In his Physics, Aristotle devotes much effort to distinguishing properties that are "essential" from those that are "accidental." Having weight is essential to a stone, being red is accidental. The stone could just as easily have been gray or black. Aristotle's fundamental mistake here is failing to realize that the geometric description of motion is accidental, not essential.  The shape of an object's path is wholly dictated by external forces. The motion itself has no other meaning. A stone in a sling moves in a circular path solely because the sling is the radius of a circle, and the motion itself has no other significance. In fact, all motion itself is accidental. A stone might be at rest on the ground, or in linear motion because you throw it, or in circular motion because you are slinging it.

We have now encountered the two chief fallacies that derailed Greek science, and the whole Western world, for that matter:

  1. Motion is an inherent property of matter.
  2. The geometry of motion has special properties.
Now revolution about the centre is circular motion, while the upward and downward movements are in a straight line, 'upward' meaning motion away from the centre, and 'downward' motion towards it. All simple motion, then, must be motion either away from or towards or about the centre. This seems to be in exact accord with what we said above: as body found its completion in three dimensions, so its movement completes itself in three forms.

If "up" is away from the center, and "down" is toward the center, then Aristotle must have believed the earth is a sphere, right? Yet another demolition of the myth that people in ancient times thought the earth was flat.

And Aristotle comes this close to drawing the correct conclusion about motion in three dimensions. A rock has three dimensions because it has length in a vertical direction, from right to left, and from front to back. Motion has three dimensions because something can move in a vertical direction, from right to left, and from front to back. Instead, he falls back on numerological mumbo jumbo, classifying motion as circular, upward, or downward to get his mystical three. His failure to consider horizontal motions has enormous negative ramifications for science. Actually, he comes so agonizingly close. If circular motion is motion about the center, then motions parallel to the surface of the earth are actually circular, which means they must be the same as circular motions in the heavens. He could have avoided the false dichotomy between celestial and terrestrial that burdened science up to the time of Galileo, but he muffed it. Now he's chin deep in the swamp.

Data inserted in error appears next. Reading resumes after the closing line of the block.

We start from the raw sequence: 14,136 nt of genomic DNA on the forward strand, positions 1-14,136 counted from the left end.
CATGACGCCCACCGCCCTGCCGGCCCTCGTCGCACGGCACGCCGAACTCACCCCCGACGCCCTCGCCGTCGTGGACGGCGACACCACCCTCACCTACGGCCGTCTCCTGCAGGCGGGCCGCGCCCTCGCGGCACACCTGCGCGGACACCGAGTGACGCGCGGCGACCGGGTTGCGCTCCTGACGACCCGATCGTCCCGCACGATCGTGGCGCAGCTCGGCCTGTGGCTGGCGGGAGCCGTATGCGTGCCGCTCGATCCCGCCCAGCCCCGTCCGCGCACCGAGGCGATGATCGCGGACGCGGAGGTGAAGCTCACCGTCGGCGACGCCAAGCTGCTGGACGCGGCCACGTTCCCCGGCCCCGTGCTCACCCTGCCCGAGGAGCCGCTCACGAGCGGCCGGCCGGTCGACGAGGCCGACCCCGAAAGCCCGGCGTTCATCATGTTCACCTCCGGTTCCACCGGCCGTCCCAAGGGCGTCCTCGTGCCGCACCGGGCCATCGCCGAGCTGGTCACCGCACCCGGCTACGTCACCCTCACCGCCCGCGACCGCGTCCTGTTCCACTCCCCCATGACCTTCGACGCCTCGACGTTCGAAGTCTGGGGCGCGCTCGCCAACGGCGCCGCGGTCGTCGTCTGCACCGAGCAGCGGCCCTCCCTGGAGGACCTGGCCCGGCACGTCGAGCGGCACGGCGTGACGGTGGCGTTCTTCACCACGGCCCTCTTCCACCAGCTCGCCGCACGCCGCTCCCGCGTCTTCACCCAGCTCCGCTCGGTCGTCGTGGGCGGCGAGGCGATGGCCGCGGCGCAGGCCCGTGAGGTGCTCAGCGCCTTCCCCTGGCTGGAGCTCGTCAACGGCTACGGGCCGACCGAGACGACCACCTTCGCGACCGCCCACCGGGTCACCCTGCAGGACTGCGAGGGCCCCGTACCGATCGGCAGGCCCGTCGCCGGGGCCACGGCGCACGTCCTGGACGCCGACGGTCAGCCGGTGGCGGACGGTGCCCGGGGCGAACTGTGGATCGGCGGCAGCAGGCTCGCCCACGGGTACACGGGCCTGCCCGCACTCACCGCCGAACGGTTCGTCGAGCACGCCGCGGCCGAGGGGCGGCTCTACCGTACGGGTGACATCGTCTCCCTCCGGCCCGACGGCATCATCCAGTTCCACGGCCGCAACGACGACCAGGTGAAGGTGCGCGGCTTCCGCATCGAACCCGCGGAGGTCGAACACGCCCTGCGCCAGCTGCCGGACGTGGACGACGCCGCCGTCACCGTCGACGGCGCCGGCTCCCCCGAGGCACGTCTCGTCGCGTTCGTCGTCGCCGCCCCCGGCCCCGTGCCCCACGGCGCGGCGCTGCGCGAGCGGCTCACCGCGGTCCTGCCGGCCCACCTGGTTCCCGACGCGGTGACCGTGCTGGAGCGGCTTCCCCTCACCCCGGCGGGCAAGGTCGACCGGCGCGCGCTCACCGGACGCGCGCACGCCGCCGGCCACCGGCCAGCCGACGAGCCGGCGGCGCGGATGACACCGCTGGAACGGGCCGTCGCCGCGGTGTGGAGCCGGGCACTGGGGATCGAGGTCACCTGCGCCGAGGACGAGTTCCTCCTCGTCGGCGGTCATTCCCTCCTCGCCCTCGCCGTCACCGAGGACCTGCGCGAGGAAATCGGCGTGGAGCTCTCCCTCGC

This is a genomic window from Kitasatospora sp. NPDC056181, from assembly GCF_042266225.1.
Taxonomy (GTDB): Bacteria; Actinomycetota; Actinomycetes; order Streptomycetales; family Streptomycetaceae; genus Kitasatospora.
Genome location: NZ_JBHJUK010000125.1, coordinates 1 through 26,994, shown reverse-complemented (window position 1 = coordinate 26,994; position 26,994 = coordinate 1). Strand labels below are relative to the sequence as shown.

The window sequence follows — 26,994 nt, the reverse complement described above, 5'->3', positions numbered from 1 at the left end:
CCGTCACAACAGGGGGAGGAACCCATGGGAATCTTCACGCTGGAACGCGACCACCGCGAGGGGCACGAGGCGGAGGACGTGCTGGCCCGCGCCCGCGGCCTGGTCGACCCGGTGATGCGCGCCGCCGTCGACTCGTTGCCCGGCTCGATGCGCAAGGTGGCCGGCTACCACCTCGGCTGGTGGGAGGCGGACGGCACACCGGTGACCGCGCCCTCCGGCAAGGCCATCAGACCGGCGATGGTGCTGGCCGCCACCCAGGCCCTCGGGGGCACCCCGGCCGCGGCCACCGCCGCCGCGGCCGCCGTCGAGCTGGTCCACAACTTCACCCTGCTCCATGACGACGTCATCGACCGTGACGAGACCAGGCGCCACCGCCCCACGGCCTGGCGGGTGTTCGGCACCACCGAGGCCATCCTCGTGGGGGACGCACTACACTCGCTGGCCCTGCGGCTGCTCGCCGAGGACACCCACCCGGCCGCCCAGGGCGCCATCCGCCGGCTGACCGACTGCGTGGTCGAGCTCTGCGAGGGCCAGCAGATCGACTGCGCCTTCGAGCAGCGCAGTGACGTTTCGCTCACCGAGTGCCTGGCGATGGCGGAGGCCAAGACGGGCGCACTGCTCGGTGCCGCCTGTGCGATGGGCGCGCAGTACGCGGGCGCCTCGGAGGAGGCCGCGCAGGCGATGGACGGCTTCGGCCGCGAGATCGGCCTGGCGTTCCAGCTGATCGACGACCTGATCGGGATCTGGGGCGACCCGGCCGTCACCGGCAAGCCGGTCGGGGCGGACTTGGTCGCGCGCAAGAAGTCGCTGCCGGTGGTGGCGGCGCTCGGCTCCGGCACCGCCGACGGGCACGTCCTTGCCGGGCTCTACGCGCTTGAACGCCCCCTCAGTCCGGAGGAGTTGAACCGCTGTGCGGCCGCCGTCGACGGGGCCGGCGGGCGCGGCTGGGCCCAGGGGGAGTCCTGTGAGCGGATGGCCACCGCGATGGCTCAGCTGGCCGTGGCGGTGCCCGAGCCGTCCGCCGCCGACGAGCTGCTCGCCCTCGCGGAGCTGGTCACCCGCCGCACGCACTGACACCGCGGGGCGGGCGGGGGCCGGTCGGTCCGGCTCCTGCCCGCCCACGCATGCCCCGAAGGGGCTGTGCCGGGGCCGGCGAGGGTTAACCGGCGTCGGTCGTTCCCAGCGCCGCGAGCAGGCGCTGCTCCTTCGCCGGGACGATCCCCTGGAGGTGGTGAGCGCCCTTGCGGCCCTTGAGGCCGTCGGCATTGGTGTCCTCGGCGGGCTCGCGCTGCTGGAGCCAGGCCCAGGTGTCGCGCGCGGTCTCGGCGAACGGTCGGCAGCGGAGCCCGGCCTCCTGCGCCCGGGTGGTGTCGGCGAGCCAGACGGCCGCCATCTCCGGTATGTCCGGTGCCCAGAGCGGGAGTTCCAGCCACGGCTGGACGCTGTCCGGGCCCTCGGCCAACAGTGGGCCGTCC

Bodies are either simple or compounded of such; and by simple bodies I mean those which possess a principle of movement in their own nature, such as fire and earth with their kinds, and whatever is akin to them.

Now he's in over his head. We have come 777 words in the translation used here. It has taken Aristotle a mere 777 words to shunt science off onto a dead end that we won't extricate ourselves from for close to 2,000 years. He has assumed there is a fundamental link between matter and motion, he has assumed the geometry of motion has special properties, and now he's assuming that certain materials inherently possess motion as a property. All of it completely wrong.